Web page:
Regardless of their source (<SCRIPT SRC="...">), remote scripts always execute in the security context of the document they are attached to. Once called, JavaScript has full access to the current DOM, and limited access to DOMs of other windows; it may also further invoke new JavaScript by calling eval(), configuring timers (setTimeout(...) and setInterval(...)), or producing JavaScript-invoking HTML. JavaScript may also configure self to launch when its objects are interacted with by third-party JavaScript code, by configuring watches, setters, or getters, or cross contexts by calling same-origin functions belonging to other documents.

JavaScript enjoys very limited input and output capabilities. Interacting with same-origin document data and drawing CANVASes, displaying window.* pop-up dialogs, and writing script console errors aside, there are relatively few I/O facilities available. File operations or access to other persistent storage is generally not possible, although some experimental features are being introduced and quickly scrapped. Scripts may send and receive data from the originating server using the XMLHttpRequest extension, which permits scripts to send and read arbitrary payloads; and may also automatically send requests and read back properly formatted responses by issuing <SCRIPT SRC="...">, or <LINK REL="Stylesheet" HREF="...">, even across domains. Lastly, JavaScript may send information to third-party servers by spawning objects such as <IMG>, <IFRAME>, <OBJECT>, <APPLET>, or by triggering page transitions, and encoding information in the URL that would be automatically requested by the browser immediately thereafter - but it may not read back the returned data. Some side channels related to browser caching mechanisms and lax DOM security checks also exist, providing additional side channels between cooperating parties.

Some of the other security-relevant characteristics of JavaScript environments in modern browsers include:

  • Dynamic, runtime code interpretation with no strict code caching rules. Any code snippets located in-line with HTML tags would be interpreted and executed, and JavaScript itself has a possibility to either directly evaluate strings as JavaScript code (eval(...)), or to produce new HTML that in turn may contain more JavaScript (.innerHTML and .outerHTML properties, document.write(), event handlers). The behavior of code that attempts to modify own container while executing (through DOM) is not well-defined, and varies between browsers.
  • Somewhat inconsistent exception support. Although within the language itself, exception-throwing conditions are well defined, it is not so when interacting with DOM structures. Depending on the circumstances, some DOM operations may fail silently (with writes or reads ignored), return various magic responses (undefined, null, object inaccessible), throw a non-standardized exception, or even abort execution unconditionally.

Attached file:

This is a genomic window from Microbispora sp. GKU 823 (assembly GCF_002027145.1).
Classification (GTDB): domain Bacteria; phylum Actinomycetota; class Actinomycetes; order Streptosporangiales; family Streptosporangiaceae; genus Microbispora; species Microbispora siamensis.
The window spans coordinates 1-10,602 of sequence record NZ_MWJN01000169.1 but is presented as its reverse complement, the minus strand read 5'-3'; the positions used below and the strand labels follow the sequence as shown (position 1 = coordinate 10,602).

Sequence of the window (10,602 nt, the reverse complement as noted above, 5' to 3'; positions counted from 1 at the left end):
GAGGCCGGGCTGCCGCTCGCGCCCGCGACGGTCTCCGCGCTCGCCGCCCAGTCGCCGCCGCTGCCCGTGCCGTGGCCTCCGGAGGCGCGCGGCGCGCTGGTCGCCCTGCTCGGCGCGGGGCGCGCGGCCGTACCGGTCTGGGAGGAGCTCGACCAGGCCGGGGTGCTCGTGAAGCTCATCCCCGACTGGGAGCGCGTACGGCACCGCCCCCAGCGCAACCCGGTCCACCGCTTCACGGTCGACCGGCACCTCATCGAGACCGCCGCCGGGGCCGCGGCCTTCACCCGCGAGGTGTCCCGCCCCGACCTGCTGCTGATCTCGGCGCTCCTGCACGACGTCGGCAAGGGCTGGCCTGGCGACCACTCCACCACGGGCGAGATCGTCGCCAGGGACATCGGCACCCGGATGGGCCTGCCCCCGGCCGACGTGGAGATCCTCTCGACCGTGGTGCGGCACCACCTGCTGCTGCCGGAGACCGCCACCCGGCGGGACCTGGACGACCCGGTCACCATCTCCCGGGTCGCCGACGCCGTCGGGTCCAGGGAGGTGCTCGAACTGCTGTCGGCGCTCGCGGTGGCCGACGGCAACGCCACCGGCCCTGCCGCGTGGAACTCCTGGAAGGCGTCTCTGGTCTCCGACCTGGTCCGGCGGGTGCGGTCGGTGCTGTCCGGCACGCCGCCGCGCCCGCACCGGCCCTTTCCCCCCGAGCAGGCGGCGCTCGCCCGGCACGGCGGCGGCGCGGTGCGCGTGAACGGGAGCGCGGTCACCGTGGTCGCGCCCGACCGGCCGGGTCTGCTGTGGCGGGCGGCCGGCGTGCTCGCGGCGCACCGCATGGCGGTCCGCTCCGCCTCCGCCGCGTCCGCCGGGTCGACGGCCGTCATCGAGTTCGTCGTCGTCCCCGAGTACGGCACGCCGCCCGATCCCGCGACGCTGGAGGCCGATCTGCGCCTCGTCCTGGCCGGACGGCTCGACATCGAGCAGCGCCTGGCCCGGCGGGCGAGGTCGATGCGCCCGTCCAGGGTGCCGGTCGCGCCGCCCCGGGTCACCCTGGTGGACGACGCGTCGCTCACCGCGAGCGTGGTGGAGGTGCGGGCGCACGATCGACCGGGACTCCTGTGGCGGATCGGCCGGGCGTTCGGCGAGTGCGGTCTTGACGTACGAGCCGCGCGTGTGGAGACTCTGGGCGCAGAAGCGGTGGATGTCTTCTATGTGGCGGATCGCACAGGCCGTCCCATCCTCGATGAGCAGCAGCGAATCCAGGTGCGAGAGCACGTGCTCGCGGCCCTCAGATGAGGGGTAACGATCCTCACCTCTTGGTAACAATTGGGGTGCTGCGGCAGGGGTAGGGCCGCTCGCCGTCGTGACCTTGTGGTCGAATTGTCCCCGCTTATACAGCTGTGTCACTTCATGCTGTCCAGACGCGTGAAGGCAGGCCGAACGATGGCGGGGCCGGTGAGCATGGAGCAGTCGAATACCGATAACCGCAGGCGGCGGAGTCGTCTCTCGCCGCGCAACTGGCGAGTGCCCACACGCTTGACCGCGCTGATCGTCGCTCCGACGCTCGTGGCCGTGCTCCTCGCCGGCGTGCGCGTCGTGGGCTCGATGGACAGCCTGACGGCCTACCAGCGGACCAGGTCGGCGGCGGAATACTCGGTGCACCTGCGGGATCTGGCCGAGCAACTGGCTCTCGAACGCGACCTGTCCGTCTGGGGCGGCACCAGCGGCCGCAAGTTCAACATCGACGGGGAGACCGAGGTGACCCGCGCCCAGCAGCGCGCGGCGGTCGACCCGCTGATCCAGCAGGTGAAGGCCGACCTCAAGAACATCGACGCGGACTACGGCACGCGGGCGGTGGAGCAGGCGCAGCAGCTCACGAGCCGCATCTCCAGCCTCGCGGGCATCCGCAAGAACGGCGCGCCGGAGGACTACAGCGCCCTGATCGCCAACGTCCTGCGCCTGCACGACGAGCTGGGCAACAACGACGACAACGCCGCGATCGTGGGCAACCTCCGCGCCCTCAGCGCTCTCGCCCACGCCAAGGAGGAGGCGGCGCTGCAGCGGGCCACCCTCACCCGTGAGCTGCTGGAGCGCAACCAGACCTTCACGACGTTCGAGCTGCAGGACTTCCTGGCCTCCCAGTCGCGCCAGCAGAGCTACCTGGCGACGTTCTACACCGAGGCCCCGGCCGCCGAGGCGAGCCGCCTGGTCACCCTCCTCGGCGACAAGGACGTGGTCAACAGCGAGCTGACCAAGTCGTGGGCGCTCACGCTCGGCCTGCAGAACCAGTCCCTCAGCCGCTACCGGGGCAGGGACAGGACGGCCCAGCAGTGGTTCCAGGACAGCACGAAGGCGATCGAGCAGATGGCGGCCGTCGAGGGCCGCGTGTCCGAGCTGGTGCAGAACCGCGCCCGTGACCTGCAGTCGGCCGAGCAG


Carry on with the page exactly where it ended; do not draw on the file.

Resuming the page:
• Somewhat inconsistent, but modifiable builtins and prototypes. The behavior of many language constructs might be redefined by programs within the current context by modifying object setters, getters, or overwriting prototypes. Because of this, reliance on any specific code - for example a security check - executing in a predictable manner in the vicinity of a potentially malicious payload is risky. Notably, however, not all builtin objects may be trivially tampered with - for example, Array prototype setters may be modifiable, but XML not so. There is no fully-fledged operator overloading in JavaScript 1.x.
  • Typically synchronous execution. Within a single document, browser-side JavaScript usually executes synchronously and in a single thread, and asynchronous timer events are not permitted to fire until the scripting engine enters idle state. No strict guarantees of synchronous execution exist, however, and multi-process rendering of Chrome or MSIE8 may permit cross-domain access to occur more asynchronously.
  • Global function lookups not dependent on ordering or execution flow. Functions may be invoked in a block of code before they are defined, and are indexed in a pass prior to execution. Because of this, reliance on top-level no-return statements such as while (1); to prevent subsequent code from being interpreted might be risky.
  • Endless loops that terminate. As a security feature, when the script executes for too long, the user is prompted to abort execution. This merely causes current execution to be stopped, but does not prevent scripts from being re-entered.
  • Broad, quickly evolving syntax. For example, E4X extensions in Firefox well-structured XHTML or XML to be interpreted as a JavaScript object, also executing any nested JavaScript initializers within such a block. This makes it very difficult to assume that a particular format of data would not constitute valid JavaScript syntax in a future-proof manner.